Bouncing Back: Fast Then Slow



Coffee. Schedule simplification. A contest to see how many email responses I can write in 20 minutes. There will be a lot of small stuff packed into an hour.

But then comes relaxed focus. 

Reading. Thinking. Building on some thoughts I jotted down last week for a client project that is complicated but very interesting.

For most of the day, the watch word will be: Slowly.

First Paragraph

"I am doomed to remember a boy with a wrecked voice - not because of his voice, or because he was the smallest person I ever knew, or even because he was the instrument of my mother's death, but because he is the reason I believe in God; I am a Christian because of Owen Meany. I make no claims to have a life in Christ, or with Christ - and certainly not for Christ, which I've heard some zealots claim. I'm not very sophisticated in my knowledge of the Old Testament, and I've not read the New Testament since my Sunday school days, except for those passages that I hear read aloud to me when I go to church. I'm somewhat more familiar with the passages from the Bible that appear in The Book of Common Prayer; I read my prayer book often, and my Bible only on holy days - the prayer book is so much more orderly."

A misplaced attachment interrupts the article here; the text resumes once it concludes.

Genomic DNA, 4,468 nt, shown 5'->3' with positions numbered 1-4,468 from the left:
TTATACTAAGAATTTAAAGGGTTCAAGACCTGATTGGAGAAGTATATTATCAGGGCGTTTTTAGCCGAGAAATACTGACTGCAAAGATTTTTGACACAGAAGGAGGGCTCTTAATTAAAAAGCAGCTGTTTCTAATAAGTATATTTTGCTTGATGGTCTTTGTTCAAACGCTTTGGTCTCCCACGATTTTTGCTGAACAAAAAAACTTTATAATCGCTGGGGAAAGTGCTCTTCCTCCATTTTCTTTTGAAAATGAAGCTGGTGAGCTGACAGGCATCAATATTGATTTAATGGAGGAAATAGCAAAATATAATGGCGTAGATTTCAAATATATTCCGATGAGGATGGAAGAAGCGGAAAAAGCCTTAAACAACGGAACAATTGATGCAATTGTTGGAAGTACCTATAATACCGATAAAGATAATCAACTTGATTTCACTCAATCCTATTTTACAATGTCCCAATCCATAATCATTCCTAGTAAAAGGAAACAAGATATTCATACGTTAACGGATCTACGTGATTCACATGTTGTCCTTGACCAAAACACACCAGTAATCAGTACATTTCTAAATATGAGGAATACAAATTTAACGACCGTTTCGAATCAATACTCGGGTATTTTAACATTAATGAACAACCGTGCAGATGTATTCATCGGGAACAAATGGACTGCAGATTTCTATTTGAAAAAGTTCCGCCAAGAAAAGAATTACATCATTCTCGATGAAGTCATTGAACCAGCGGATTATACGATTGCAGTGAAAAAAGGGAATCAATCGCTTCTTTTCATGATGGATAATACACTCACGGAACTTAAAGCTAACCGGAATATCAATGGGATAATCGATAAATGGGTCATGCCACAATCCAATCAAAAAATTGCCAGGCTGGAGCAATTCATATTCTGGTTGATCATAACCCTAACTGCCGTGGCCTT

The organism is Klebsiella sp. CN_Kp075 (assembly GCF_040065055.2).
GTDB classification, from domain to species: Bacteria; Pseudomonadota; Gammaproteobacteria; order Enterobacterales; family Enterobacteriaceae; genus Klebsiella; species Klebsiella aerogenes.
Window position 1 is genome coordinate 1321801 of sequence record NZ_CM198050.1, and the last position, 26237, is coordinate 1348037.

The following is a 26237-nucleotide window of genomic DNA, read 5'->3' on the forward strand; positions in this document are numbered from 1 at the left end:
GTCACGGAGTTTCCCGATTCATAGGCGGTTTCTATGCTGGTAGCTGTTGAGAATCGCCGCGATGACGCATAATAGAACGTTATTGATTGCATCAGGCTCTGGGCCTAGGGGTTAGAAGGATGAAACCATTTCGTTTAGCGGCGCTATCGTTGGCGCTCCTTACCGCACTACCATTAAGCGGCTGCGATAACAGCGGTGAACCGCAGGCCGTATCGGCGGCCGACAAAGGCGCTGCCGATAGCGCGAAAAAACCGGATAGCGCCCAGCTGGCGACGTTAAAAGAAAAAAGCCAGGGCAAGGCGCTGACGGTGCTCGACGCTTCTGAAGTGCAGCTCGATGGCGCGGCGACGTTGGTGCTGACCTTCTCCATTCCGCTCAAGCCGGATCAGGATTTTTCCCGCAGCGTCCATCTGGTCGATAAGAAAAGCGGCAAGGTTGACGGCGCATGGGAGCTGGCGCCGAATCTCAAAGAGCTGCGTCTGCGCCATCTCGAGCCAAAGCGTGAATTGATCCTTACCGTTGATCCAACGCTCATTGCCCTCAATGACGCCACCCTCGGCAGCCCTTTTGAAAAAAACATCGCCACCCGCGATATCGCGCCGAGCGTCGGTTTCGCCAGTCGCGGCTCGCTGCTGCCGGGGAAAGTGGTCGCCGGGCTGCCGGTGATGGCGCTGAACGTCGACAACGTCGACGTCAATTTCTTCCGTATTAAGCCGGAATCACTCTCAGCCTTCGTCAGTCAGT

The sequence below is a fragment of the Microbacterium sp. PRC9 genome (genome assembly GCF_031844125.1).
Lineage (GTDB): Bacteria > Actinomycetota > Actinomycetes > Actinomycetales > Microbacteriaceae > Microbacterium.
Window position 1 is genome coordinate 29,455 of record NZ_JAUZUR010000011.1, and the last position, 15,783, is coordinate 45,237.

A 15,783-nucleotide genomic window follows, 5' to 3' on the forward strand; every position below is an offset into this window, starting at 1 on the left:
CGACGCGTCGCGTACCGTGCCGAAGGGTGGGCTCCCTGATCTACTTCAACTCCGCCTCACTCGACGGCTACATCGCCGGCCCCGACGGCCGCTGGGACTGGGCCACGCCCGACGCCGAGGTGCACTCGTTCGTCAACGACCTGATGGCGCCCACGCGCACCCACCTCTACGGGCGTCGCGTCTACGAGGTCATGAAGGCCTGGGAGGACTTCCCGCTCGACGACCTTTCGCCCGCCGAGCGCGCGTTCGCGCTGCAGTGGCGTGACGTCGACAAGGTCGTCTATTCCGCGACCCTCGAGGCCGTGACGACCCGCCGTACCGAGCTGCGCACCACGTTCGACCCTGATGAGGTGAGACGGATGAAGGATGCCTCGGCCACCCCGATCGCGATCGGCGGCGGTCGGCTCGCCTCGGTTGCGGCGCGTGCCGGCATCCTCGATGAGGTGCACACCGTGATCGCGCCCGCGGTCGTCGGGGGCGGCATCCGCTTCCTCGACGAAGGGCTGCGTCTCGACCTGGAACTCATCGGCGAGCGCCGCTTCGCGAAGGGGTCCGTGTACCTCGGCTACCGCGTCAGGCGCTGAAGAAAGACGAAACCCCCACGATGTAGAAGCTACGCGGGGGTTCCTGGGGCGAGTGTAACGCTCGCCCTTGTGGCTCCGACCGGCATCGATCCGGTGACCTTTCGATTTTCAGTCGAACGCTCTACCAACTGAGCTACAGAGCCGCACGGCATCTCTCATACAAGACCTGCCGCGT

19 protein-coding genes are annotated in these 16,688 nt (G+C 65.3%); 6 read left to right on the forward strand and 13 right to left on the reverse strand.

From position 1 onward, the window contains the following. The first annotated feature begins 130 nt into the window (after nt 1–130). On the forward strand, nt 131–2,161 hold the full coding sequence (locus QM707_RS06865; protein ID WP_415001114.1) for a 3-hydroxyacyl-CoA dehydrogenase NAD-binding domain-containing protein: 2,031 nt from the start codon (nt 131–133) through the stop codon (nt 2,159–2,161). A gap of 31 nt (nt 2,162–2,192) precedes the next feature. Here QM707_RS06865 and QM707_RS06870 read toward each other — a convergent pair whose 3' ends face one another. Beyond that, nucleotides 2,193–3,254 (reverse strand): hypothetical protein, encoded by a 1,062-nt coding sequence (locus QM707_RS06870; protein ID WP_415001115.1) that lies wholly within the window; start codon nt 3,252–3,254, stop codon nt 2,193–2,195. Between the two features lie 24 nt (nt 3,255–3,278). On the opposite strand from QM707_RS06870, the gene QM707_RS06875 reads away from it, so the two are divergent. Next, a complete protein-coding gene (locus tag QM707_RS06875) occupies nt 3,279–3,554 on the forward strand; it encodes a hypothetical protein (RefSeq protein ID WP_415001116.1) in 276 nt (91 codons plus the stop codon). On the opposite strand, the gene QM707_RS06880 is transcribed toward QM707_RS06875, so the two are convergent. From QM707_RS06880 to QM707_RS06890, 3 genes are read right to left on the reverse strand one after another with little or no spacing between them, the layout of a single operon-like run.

- From A Prayer for Owen Meany by John Irving

Saturday, August 24, 2019

First Paragraph

In the winter of 1417, Poggio Bracciolini rode through the wooded hills and valleys of southern Germany toward his distant destination, a monastery reputed to have a cache of old manuscripts. As must have been immediately apparent to the villagers looking out at him from the doors of their huts, the man was a stranger. Slight of build and clean-shaven, he would probably have been modestly dressed in a well-made but simple tunic and cloak. That he was not country-bred was clear, and yet he did not resemble any of the city and court dwellers whom the locals would have been accustomed to glimpse from time to time. Unarmed and unprotected by a clanging suit of armor, he was certainly not a Teutonic knight - one stout blow from a raw-boned yokel's club would have easily felled him. Though he did not seem to be poor, he had none of the familiar clothes and perfumed hair worn in long lovelocks, nor was he a nobleman out hunting and hawking. And, as was plain from his clothes and the cut of his hair, he was not a priest or a monk.